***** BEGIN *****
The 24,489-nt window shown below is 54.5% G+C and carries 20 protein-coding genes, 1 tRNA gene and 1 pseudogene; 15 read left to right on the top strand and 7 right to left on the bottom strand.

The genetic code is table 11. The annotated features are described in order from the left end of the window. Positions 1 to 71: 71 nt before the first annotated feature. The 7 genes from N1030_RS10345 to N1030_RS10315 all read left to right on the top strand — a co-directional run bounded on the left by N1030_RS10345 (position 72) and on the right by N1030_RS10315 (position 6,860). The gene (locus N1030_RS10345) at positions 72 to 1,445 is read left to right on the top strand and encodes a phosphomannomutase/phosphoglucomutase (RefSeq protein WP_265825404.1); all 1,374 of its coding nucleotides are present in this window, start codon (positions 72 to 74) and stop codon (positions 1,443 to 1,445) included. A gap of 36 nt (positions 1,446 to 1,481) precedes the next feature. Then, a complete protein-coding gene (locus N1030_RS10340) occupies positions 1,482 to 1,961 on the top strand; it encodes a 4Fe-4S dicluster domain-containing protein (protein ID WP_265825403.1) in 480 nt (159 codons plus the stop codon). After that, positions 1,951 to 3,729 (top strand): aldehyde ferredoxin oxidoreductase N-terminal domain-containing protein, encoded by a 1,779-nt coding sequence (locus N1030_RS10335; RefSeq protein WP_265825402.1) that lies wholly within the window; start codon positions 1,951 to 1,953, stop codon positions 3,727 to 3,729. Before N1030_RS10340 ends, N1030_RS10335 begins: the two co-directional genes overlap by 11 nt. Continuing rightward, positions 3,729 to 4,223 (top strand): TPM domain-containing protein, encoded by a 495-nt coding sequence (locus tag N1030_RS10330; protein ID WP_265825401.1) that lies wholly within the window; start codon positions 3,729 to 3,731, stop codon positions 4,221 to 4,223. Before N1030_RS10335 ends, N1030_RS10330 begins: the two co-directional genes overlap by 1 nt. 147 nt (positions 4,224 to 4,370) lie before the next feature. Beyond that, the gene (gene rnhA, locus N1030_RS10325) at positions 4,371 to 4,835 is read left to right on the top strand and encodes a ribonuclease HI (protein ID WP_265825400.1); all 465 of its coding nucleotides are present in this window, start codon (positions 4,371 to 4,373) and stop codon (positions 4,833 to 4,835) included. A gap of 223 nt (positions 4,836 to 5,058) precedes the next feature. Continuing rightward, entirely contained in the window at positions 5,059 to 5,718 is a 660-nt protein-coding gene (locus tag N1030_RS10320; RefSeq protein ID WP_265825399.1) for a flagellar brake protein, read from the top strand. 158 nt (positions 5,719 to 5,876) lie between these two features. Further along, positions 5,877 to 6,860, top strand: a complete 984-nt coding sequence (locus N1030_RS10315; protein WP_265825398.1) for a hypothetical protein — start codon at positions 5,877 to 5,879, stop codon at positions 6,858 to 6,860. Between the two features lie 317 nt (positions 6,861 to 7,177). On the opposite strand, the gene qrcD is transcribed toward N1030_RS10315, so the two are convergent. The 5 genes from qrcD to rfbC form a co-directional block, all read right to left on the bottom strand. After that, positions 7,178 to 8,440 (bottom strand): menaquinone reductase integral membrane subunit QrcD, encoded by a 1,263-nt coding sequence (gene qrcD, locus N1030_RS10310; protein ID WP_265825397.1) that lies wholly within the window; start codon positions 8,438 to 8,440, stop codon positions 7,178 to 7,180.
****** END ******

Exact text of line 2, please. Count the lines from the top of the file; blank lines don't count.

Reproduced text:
The genetic code is table 11. The annotated features are described in order from the left end of the window. Positions 1 to 71: 71 nt before the first annotated feature. The 7 genes from N1030_RS10345 to N1030_RS10315 all read left to right on the top strand — a co-directional run bounded on the left by N1030_RS10345 (position 72) and on the right by N1030_RS10315 (position 6,860). The gene (locus N1030_RS10345) at positions 72 to 1,445 is read left to right on the top strand and encodes a phosphomannomutase/phosphoglucomutase (RefSeq protein WP_265825404.1); all 1,374 of its coding nucleotides are present in this window, start codon (positions 72 to 74) and stop codon (positions 1,443 to 1,445) included. A gap of 36 nt (positions 1,446 to 1,481) precedes the next feature. Then, a complete protein-coding gene (locus N1030_RS10340) occupies positions 1,482 to 1,961 on the top strand; it encodes a 4Fe-4S dicluster domain-containing protein (protein ID WP_265825403.1) in 480 nt (159 codons plus the stop codon). After that, positions 1,951 to 3,729 (top strand): aldehyde ferredoxin oxidoreductase N-terminal domain-containing protein, encoded by a 1,779-nt coding sequence (locus N1030_RS10335; RefSeq protein WP_265825402.1) that lies wholly within the window; start codon positions 1,951 to 1,953, stop codon positions 3,727 to 3,729. Before N1030_RS10340 ends, N1030_RS10335 begins: the two co-directional genes overlap by 11 nt. Continuing rightward, positions 3,729 to 4,223 (top strand): TPM domain-containing protein, encoded by a 495-nt coding sequence (locus tag N1030_RS10330; protein ID WP_265825401.1) that lies wholly within the window; start codon positions 3,729 to 3,731, stop codon positions 4,221 to 4,223. Before N1030_RS10335 ends, N1030_RS10330 begins: the two co-directional genes overlap by 1 nt. 147 nt (positions 4,224 to 4,370) lie before the next feature. Beyond that, the gene (gene rnhA, locus N1030_RS10325) at positions 4,371 to 4,835 is read left to right on the top strand and encodes a ribonuclease HI (protein ID WP_265825400.1); all 465 of its coding nucleotides are present in this window, start codon (positions 4,371 to 4,373) and stop codon (positions 4,833 to 4,835) included. A gap of 223 nt (positions 4,836 to 5,058) precedes the next feature. Continuing rightward, entirely contained in the window at positions 5,059 to 5,718 is a 660-nt protein-coding gene (locus tag N1030_RS10320; RefSeq protein ID WP_265825399.1) for a flagellar brake protein, read from the top strand. 158 nt (positions 5,719 to 5,876) lie between these two features. Further along, positions 5,877 to 6,860, top strand: a complete 984-nt coding sequence (locus N1030_RS10315; protein WP_265825398.1) for a hypothetical protein — start codon at positions 5,877 to 5,879, stop codon at positions 6,858 to 6,860. Between the two features lie 317 nt (positions 6,861 to 7,177). On the opposite strand, the gene qrcD is transcribed toward N1030_RS10315, so the two are convergent. The 5 genes from qrcD to rfbC form a co-directional block, all read right to left on the bottom strand. After that, positions 7,178 to 8,440 (bottom strand): menaquinone reductase integral membrane subunit QrcD, encoded by a 1,263-nt coding sequence (gene qrcD, locus N1030_RS10310; protein ID WP_265825397.1) that lies wholly within the window; start codon positions 8,438 to 8,440, stop codon positions 7,178 to 7,180.